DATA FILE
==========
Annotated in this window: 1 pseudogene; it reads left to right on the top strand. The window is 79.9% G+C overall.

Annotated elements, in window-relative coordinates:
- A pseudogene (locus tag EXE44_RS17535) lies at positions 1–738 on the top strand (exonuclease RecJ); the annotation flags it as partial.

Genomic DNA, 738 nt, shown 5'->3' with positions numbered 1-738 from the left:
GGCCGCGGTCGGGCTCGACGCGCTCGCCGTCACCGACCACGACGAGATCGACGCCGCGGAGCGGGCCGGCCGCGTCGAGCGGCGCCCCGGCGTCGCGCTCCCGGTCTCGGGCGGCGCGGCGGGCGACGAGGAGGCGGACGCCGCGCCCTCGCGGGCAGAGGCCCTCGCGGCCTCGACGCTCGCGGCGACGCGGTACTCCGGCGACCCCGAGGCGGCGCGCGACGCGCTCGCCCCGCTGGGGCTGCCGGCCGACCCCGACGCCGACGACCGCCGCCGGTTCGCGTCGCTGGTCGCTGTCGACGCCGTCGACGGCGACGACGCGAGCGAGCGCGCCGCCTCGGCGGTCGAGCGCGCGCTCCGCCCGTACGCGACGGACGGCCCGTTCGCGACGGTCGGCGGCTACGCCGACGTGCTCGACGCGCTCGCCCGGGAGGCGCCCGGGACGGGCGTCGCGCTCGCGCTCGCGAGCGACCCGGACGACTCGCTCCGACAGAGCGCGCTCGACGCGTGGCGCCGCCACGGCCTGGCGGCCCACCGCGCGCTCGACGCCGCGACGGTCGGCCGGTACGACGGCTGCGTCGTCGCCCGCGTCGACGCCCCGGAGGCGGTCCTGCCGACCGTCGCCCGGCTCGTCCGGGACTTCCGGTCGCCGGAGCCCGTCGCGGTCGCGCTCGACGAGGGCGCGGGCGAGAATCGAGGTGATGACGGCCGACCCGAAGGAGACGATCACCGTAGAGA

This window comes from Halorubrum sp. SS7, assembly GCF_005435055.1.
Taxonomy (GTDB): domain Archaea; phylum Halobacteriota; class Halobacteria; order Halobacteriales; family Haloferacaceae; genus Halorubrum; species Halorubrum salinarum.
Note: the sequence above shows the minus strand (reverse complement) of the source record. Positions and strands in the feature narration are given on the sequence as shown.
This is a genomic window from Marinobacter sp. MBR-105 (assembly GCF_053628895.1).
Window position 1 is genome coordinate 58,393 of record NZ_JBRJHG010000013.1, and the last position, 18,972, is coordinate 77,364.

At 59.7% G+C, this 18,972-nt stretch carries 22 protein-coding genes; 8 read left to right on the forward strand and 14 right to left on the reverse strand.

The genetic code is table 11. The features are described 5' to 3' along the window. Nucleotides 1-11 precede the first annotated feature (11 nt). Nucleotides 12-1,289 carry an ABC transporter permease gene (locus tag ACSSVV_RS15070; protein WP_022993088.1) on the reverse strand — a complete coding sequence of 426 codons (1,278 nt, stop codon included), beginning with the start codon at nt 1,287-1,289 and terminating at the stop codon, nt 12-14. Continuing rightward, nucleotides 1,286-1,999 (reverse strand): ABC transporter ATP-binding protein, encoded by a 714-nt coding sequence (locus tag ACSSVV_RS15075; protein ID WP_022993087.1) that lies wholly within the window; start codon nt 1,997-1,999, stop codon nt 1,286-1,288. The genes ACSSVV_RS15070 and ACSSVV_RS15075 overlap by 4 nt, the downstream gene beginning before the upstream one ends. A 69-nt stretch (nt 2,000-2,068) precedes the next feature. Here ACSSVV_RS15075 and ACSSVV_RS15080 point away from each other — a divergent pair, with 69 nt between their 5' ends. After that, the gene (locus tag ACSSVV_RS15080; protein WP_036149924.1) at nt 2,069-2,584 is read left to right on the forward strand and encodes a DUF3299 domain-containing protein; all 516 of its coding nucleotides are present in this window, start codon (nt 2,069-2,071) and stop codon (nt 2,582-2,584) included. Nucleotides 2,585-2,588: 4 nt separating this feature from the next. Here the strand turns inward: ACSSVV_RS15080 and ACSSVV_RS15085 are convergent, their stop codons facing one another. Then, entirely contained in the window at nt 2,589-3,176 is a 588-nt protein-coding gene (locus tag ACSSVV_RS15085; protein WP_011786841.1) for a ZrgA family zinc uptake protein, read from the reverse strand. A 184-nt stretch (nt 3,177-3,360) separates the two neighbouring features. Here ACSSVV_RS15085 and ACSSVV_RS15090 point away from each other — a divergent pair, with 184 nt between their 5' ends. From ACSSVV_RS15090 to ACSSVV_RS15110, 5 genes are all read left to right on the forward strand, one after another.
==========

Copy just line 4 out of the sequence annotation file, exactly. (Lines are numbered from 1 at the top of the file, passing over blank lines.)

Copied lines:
Genomic DNA, 738 nt, shown 5'->3' with positions numbered 1-738 from the left: